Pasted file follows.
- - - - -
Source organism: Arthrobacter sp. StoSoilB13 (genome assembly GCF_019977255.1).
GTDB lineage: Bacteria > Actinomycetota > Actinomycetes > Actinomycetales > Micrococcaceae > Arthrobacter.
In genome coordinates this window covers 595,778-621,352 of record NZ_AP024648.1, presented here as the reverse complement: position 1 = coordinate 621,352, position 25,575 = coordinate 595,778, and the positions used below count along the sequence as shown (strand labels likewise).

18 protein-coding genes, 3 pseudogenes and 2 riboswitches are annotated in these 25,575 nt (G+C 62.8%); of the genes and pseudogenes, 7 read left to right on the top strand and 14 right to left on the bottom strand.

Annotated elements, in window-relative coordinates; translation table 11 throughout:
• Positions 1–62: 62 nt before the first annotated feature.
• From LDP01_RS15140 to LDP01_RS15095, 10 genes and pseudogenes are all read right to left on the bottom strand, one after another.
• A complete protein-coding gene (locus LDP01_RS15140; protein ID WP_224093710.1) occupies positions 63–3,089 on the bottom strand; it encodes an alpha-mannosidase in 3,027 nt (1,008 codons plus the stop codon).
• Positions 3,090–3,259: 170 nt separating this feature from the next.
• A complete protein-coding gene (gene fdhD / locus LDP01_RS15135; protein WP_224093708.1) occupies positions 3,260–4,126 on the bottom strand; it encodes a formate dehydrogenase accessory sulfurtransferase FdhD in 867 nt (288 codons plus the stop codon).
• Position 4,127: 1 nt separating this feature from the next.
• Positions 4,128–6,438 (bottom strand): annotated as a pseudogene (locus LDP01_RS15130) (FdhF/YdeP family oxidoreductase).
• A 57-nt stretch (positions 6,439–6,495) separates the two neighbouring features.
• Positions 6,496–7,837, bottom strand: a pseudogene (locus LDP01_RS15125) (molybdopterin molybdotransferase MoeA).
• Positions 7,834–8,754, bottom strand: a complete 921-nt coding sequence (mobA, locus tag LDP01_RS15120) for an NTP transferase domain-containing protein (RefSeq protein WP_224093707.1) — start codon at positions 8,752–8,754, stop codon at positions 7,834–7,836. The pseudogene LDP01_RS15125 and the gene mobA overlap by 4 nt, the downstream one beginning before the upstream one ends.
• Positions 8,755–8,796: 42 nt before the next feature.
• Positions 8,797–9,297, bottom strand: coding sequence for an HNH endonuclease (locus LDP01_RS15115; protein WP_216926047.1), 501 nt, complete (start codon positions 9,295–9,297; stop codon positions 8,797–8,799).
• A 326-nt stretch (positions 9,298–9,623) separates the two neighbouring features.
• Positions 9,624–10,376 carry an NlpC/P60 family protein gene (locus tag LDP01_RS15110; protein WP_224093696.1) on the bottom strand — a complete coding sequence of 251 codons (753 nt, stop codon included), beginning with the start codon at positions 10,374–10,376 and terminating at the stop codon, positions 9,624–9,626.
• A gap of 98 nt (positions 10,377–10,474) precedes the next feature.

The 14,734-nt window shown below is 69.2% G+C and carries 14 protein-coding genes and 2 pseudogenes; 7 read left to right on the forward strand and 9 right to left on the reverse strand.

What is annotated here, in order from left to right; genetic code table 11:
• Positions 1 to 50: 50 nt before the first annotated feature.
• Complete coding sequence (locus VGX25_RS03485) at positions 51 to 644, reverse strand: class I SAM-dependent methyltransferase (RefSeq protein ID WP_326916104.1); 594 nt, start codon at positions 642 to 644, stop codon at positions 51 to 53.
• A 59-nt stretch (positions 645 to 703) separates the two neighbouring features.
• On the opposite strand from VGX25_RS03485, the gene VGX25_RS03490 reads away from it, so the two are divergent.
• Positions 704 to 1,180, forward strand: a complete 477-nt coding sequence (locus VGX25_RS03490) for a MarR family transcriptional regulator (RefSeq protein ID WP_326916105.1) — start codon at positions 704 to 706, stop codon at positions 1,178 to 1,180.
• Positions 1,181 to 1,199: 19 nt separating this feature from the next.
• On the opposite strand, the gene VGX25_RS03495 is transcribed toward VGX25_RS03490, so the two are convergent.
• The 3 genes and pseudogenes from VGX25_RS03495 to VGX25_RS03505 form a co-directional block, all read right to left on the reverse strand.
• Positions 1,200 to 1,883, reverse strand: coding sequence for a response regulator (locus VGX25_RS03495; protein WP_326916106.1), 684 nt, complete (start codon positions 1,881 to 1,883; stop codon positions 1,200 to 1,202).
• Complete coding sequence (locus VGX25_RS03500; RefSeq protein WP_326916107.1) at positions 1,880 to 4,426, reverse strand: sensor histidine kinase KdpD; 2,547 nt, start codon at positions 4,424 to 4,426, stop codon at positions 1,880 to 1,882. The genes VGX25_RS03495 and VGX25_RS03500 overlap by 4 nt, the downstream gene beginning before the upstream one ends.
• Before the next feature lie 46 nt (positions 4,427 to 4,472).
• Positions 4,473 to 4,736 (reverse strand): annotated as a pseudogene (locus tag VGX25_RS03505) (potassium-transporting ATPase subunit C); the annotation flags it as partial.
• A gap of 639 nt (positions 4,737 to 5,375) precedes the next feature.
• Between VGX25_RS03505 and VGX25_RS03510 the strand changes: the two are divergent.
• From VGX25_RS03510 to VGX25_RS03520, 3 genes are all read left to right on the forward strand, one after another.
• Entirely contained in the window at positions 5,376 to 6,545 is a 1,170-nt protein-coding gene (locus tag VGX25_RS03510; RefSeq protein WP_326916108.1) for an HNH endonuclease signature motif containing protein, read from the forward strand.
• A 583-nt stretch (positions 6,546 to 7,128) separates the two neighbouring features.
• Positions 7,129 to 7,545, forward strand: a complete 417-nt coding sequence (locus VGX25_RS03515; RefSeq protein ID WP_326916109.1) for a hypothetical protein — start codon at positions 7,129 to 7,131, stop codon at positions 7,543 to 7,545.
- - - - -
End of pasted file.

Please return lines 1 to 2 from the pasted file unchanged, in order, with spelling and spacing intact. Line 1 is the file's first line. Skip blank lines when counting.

Source organism: Arthrobacter sp. StoSoilB13 (genome assembly GCF_019977255.1).
GTDB lineage: Bacteria > Actinomycetota > Actinomycetes > Actinomycetales > Micrococcaceae > Arthrobacter.